You know you are in for something special when the guy who looks at your tickets to tell you where your seats are located says, “You’ve got great seats.” When I bought our tickets I wanted to get something up close, center ice.  Well, I succeeded.  We were on the second row behind the opposing team’s bench.   If I had it to do again I’d buy seats a few more rows back.  The seats I purchased were row D which to me equated to the fourth row, not the second.  But, no one was complaining. It was pretty awe-inspiring to be so close.

So, there you have it.  The best challenge yet.  Impressive athletic feats, rockin’ songs to get you pumped up, t-shirts floated down in parachutes from the rafters and a brother who traveled half-way across the country to share it with me.  I realized that, all of the excitement aside, what makes these events even more memorable is that I always get to enjoy them with the people who I love most in the world.  Building relationships and making memories.  I think that’s what this life is really all about.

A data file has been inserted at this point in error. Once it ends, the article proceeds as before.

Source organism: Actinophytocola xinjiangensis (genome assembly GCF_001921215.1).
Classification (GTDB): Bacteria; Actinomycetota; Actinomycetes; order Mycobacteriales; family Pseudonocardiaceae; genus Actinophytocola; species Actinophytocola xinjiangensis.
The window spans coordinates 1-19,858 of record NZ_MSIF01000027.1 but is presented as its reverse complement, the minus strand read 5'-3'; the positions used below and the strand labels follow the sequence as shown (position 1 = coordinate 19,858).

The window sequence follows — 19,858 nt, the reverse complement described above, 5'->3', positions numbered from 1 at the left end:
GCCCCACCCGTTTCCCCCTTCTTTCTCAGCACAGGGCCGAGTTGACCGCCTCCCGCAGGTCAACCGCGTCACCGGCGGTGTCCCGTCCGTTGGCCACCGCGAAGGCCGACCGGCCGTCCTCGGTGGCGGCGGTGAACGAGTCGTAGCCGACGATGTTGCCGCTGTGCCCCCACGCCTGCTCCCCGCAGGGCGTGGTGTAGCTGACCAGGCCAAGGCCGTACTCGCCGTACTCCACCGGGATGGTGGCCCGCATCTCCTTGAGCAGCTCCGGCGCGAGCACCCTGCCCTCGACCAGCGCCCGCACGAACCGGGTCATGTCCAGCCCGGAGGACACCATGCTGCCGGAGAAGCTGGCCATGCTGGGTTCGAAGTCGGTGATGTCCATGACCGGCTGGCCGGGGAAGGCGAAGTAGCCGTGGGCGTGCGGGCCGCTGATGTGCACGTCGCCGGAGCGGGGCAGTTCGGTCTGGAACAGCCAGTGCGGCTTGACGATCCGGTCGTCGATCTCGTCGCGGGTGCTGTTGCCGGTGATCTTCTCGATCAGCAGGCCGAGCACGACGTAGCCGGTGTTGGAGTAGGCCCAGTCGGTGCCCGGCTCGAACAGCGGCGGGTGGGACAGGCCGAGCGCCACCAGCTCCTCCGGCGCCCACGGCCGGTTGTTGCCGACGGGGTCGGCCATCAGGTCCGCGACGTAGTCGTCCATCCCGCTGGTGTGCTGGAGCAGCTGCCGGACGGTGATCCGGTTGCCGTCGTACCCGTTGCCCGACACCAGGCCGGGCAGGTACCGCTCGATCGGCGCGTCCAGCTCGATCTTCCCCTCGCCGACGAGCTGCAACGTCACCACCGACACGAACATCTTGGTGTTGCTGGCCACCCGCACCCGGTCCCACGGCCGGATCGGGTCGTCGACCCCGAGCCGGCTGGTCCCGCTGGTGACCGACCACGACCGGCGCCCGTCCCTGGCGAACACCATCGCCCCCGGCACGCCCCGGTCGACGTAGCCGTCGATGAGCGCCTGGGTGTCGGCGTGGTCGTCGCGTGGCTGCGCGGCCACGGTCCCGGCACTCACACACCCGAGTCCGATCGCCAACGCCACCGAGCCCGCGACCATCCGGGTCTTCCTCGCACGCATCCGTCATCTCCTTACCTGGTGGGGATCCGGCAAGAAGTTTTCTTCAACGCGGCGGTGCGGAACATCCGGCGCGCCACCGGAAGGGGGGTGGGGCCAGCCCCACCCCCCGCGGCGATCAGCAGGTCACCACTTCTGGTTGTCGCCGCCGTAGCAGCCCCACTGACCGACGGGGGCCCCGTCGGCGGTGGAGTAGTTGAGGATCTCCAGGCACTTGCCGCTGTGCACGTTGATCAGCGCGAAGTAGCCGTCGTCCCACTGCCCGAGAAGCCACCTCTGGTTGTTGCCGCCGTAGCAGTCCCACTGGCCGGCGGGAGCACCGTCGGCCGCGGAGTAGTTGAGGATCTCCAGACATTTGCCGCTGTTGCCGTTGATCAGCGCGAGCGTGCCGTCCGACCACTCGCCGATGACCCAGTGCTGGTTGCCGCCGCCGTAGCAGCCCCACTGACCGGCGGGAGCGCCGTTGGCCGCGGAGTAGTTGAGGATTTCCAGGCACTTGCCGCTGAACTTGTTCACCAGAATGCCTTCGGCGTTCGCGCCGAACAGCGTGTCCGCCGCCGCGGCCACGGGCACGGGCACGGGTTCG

Before you go…even though we had a great time we did not get to celebrate a Hurricanes victory.  The defeat did not discourage the usual heckling idiot fans. And, don’t think just because we had great seats that we weren’t going to have to listen to it.  I’m never a fan of the loud-mouth who yells during the game but occasionally you’ll find one that, while annoying, is at least begrudgingly funny.  Our trio of fools couldn’t even come up with a good taunt.  On the upside, they did not curse.  But, on the downside, repeatedly yelling, “You’re the worst!”, with an intermittent “You’re literally the worst!” thrown in for emphasis is just embarrassing.  I’m not trying to encourage more negativity in the world but study up on your insults if you are going to try to insert yourself into the game.